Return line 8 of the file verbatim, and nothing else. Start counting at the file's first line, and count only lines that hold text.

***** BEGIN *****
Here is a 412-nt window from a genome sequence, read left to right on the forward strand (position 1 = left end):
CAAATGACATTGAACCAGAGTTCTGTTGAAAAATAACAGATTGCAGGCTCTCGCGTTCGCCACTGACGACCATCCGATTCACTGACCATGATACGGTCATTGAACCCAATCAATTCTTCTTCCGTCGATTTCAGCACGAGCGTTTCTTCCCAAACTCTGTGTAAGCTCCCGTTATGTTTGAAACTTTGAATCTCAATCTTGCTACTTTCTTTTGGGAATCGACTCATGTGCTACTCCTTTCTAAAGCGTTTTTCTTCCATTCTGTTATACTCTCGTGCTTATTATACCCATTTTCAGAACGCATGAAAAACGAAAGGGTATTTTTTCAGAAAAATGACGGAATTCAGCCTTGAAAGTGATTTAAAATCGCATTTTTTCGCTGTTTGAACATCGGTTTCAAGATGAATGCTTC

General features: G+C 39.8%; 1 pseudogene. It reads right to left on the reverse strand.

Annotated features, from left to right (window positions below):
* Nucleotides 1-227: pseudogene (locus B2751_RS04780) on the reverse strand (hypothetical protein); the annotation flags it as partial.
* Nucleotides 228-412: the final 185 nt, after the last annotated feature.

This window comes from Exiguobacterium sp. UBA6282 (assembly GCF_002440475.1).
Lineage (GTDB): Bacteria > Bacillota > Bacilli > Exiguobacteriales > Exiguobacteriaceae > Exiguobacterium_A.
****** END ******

Lineage (GTDB): Bacteria > Bacillota > Bacilli > Exiguobacteriales > Exiguobacteriaceae > Exiguobacterium_A.